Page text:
NEARLY 150,000 debt referrals were made by Wigan Council to bailiffs last year as it chased debts.
According to figures released by the Money Advice Trust, a further 10,000 resorts to strong arm tactics were also made for businesses properties - the tenth highest of all metropolitan boroughs.
The statistics were released just months after the local authority announced it was getting tougher on outstanding debts such as unpaid rent and council tax.
Coun Terry Halliwell, Wigan Council cabinet member for service transformation, said: “It is very important that people who owe us money don’t ignore our reminders.
“The changes mean that if people have outstanding debts, they will not have an unwelcome visit from an enforcement agent if they engage with them and make arrangements to pay the debt off straight away.
“We do understand that there may be some residents who are feeling pressure financially. This is why we have launched the money management scheme, to help those who are struggling financially.”
The changes mean that those in debt will have to pay a £75 fee if their case is passed on to a bailiff.
This happens when the person has failed to respond to written, electronic and verbal reminders from the council.
If they are still unable to collect the debt after this, the enforcement agent can visit them in person, and they will have to pay another fee of £235.
There will also be an additional cost of £110 if the enforcement agent is forced to take a number of their possessions if the arrears remain unpaid.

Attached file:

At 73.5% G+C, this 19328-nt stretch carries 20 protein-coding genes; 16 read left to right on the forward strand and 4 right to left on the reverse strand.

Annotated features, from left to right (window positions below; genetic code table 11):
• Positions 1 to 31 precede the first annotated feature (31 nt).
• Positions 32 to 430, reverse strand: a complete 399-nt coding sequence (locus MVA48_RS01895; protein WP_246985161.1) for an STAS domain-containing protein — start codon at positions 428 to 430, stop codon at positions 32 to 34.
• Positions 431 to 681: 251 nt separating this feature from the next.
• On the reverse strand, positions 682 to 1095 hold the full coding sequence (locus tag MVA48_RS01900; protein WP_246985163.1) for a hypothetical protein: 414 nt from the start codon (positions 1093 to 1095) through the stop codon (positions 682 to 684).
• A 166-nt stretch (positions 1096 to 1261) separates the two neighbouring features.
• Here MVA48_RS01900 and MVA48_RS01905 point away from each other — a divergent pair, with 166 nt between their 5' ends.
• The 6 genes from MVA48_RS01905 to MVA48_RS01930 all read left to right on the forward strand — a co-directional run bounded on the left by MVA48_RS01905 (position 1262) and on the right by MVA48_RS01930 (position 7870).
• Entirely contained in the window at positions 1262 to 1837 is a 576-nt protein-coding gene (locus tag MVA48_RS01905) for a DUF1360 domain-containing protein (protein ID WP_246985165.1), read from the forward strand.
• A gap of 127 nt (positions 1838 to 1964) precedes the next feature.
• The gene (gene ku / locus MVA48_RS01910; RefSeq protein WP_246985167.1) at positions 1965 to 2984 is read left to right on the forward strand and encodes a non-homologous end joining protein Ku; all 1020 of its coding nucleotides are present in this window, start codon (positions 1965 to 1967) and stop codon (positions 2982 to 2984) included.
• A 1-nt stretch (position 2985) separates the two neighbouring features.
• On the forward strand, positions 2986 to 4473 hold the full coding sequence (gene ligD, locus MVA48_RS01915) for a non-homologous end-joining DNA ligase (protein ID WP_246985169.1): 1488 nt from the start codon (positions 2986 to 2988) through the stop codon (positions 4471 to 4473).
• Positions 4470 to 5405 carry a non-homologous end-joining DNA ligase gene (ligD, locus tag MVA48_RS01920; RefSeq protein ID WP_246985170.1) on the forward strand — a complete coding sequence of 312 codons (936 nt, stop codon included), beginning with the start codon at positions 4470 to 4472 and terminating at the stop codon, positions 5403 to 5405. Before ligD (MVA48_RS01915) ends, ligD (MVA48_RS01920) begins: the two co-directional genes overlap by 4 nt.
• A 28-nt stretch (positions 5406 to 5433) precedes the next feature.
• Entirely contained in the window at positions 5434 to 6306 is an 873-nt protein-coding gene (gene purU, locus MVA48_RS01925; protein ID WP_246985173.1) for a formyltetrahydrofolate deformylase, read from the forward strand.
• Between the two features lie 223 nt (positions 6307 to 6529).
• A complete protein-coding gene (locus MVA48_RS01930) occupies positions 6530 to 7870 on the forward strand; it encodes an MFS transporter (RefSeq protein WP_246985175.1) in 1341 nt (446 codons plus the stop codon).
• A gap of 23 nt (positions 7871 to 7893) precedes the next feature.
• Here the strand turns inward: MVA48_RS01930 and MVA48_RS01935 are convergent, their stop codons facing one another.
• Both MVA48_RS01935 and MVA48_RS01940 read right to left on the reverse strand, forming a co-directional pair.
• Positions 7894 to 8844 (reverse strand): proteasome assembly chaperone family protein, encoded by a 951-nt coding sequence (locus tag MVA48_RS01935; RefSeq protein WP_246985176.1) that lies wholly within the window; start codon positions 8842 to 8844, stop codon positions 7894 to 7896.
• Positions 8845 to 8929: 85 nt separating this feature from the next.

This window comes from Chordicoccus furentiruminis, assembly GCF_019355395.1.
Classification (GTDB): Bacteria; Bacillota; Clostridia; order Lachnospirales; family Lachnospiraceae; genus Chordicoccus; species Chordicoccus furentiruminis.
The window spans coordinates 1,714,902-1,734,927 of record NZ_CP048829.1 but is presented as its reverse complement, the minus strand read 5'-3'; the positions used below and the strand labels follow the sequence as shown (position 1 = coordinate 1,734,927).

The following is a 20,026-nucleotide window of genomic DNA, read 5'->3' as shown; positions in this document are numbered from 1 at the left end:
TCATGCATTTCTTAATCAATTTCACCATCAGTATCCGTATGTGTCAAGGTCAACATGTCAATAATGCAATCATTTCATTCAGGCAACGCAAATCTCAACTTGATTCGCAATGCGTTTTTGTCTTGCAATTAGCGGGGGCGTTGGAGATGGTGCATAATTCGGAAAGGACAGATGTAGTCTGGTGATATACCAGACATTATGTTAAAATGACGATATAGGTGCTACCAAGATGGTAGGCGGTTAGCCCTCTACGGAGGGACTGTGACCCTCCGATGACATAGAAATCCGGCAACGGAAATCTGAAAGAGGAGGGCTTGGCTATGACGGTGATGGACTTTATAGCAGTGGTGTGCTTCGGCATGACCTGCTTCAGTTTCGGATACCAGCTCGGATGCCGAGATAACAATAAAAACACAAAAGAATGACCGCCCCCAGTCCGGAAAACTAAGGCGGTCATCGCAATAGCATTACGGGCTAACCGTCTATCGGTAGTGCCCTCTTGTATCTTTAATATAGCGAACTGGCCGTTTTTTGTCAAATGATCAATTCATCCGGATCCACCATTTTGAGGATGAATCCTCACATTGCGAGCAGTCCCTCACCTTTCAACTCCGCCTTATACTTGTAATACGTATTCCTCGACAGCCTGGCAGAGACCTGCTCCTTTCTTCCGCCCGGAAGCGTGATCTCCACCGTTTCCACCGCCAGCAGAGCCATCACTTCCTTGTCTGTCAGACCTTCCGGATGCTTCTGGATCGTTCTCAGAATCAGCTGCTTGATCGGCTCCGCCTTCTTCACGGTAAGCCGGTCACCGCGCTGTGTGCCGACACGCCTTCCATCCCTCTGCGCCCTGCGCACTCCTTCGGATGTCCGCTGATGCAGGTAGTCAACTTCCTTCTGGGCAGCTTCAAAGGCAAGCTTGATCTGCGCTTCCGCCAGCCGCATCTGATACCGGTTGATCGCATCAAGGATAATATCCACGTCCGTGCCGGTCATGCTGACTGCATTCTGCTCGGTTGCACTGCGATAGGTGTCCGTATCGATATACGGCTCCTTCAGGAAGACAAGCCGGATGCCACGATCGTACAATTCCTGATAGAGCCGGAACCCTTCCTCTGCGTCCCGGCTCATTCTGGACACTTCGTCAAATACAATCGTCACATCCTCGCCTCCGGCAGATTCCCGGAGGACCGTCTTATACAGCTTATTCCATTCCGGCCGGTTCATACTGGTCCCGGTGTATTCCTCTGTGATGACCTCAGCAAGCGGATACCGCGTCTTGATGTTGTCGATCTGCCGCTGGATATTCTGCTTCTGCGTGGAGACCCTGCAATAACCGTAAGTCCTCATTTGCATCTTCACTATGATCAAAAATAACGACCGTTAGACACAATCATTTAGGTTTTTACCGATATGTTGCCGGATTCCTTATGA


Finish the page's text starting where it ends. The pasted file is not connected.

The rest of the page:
People who still haven’t paid their debt after these stages could face being made bankrupt, summoned to court or even face imprisonment.
Overall, the Money Advice Trust revealed that during the whole of 2013, councils across England and Wales carried out the equivalent of 5,013 bailiff referrals per day.
Joanna Elson, chief executive of the Money Advice Trust, said that it isn’t economically or socially responsible for local authorities to continue to use bailiffs so frequently.
She added: “Local authorities seem to be assuming that anyone not paying debts is a ‘won’t pay’, rather than a ‘can’t pay’.
“In today’s economy, with real incomes having fallen consistently for many years, more and more people are falling into the ‘can’t pay’ bracket – sending the bailiffs in to collect these debts can be very destructive, both financially and psychologically.”
She believes councils should be more inclined to open a dialogue with those in arrears on their payments, rather than using debt collection agencies that could actually make the problem more difficult to resolve.